News tips and press releases may be sent to editor at All submissions become property of the Hollywood Investigator and deemed for publication without compensation unless otherwise requested. Name and contact information only withheld upon request. Prospective reporters should research our Bookstore.


About Us







Fine Arts


Media & Copyright


Public Square



War & Peace


Horror Film Aesthetics

Horror Film Festivals

Horror Film Reviews

Tabloid Witch Awards

Weekly Universe





by Erin McMaster, guest contributor.  [April 17, 2006]




[]  I was a film school graduate with one non-student film on my resume; I knew I needed to get some more experience under my belt. I also knew that this experience was most likely going to be of the unpaid variety. Sure, I wasn't thrilled with that idea, but my family really wasn't too keen on it.

My first film job had prepared me with the idea of just how unglamorous these jobs would be, too. So with an eager attitude, I set out and joined every listserv dealing with filmmaking in Austin that I could find. I figured receiving newsletters about jobs would be a head start to get some experience.

Buy this book at

A few of these jobs panned out enough that I worked on them. Certainly far from the ultimate ideal, these jobs gave me more hands-on experience to learn more -- more about what I liked or didn't like doing as well as learning more about how to do things.  So even though none of these jobs were something to brag about, they definitely were what I needed straight out of film school.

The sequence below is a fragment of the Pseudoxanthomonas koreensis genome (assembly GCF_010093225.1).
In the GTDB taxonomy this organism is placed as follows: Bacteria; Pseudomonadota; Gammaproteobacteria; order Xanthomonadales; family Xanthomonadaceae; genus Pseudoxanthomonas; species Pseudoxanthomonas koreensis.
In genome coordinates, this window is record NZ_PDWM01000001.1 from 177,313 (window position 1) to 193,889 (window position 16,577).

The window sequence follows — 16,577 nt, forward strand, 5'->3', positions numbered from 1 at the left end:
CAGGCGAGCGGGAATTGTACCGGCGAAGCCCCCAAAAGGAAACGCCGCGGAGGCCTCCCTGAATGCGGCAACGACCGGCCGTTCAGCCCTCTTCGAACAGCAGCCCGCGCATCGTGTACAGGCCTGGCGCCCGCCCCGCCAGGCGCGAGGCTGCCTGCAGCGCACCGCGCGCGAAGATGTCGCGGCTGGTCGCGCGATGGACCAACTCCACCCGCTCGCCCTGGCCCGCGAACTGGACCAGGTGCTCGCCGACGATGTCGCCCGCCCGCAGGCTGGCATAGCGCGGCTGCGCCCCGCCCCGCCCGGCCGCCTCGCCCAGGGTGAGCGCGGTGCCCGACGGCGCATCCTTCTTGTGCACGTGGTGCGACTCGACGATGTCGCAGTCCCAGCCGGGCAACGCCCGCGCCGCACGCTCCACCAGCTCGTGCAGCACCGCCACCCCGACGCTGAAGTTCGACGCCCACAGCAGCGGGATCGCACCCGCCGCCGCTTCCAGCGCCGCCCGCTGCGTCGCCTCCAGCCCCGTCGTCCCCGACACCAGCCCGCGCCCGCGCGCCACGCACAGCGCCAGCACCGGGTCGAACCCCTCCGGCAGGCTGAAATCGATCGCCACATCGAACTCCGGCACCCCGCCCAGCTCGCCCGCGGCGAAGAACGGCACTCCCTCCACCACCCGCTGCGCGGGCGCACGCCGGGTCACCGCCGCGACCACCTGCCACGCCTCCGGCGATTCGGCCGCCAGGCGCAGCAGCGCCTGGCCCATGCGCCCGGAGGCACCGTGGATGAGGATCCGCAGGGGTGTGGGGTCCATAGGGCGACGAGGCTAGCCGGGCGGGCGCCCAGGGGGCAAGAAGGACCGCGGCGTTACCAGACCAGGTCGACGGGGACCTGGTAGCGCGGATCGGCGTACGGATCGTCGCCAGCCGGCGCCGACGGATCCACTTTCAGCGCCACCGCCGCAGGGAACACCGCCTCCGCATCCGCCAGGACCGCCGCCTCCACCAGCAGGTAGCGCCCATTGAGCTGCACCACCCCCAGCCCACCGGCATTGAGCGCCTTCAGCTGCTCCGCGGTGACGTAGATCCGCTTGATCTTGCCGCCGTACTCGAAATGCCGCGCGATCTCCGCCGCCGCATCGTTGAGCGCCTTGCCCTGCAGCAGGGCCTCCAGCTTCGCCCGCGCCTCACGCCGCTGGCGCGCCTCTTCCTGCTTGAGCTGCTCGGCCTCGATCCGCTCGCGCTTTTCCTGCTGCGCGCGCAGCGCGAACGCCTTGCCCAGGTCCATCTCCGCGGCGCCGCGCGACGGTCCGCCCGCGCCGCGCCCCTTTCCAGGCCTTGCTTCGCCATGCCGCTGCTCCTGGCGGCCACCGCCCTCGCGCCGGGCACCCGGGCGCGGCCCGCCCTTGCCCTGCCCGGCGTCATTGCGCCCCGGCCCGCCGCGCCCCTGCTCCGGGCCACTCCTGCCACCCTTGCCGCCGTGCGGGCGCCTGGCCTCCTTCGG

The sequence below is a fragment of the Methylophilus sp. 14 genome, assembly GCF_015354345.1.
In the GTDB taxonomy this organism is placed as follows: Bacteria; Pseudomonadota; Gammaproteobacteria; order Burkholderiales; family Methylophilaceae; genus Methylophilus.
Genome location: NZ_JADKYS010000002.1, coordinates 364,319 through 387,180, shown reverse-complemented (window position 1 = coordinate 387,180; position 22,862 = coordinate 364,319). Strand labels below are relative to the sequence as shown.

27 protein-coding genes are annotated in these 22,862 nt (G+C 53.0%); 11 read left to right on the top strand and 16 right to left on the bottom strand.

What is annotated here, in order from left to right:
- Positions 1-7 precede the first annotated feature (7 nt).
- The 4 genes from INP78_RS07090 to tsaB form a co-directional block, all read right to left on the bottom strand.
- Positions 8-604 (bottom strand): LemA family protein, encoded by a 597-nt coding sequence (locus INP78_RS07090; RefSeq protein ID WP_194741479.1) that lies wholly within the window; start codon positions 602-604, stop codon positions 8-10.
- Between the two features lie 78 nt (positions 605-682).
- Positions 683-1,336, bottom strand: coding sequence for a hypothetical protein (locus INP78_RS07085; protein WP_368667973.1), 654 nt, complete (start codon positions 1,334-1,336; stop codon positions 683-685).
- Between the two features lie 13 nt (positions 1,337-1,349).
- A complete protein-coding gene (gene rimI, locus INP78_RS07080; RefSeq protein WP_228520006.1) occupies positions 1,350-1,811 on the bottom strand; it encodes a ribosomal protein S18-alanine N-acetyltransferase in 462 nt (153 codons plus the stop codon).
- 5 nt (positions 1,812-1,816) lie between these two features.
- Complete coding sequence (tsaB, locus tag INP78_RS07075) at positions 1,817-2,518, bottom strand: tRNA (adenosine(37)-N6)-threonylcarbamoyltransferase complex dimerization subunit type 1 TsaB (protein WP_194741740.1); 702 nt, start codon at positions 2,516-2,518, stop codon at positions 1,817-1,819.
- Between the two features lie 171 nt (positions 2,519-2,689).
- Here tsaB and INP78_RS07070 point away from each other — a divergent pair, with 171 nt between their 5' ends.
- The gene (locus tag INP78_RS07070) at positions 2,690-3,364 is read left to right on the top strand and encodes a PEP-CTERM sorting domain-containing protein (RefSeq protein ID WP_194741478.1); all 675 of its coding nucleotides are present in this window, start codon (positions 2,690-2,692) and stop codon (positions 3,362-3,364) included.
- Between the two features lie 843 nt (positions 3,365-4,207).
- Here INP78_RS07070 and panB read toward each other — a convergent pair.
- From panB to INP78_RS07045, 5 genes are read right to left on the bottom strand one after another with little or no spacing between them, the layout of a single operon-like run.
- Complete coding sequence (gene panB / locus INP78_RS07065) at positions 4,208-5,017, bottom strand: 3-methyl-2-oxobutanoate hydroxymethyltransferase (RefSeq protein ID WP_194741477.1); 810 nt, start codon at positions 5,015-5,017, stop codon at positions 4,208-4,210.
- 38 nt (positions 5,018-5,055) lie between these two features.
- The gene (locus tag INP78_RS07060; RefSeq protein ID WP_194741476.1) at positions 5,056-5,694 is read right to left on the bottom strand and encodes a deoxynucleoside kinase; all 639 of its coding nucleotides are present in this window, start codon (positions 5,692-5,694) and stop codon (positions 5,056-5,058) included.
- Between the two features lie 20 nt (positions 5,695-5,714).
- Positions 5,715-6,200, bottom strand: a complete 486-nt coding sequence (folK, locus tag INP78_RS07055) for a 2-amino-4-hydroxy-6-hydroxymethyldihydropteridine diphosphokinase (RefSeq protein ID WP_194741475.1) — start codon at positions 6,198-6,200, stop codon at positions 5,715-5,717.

These jobs also were a good first step in the world of networking myself. On each set I met new people. Sometimes these new people and I would click and keep in touch long after production. These were the people that came in handy for that next level of job searching. When they heard of upcoming jobs, they would call me just as I would call them about other jobs.

That networking is how I got my first job for a company anyone had heard of -- MTV. While MTV's Room Raiders is not the television I watch, it was my first official paying gig. Plus, it was MTV and who, at my level of experience, would turn down that opportunity?

So what is being a PA for an MTV reality dating show like?  "Hurry up and wait" is a good way to think of it.  I had always heard this phrase in relation to working in this industry, but hadn't yet experienced what exactly it meant.  Until working for MTV, that is.

To record the number of episodes they wanted in the time given, there were four crews taping an episode each weekend.  Yes, they tape four episodes in a weekend.  There were about a dozen people in each crew, three of whom were PAs.  PA basically meant driver most of the time.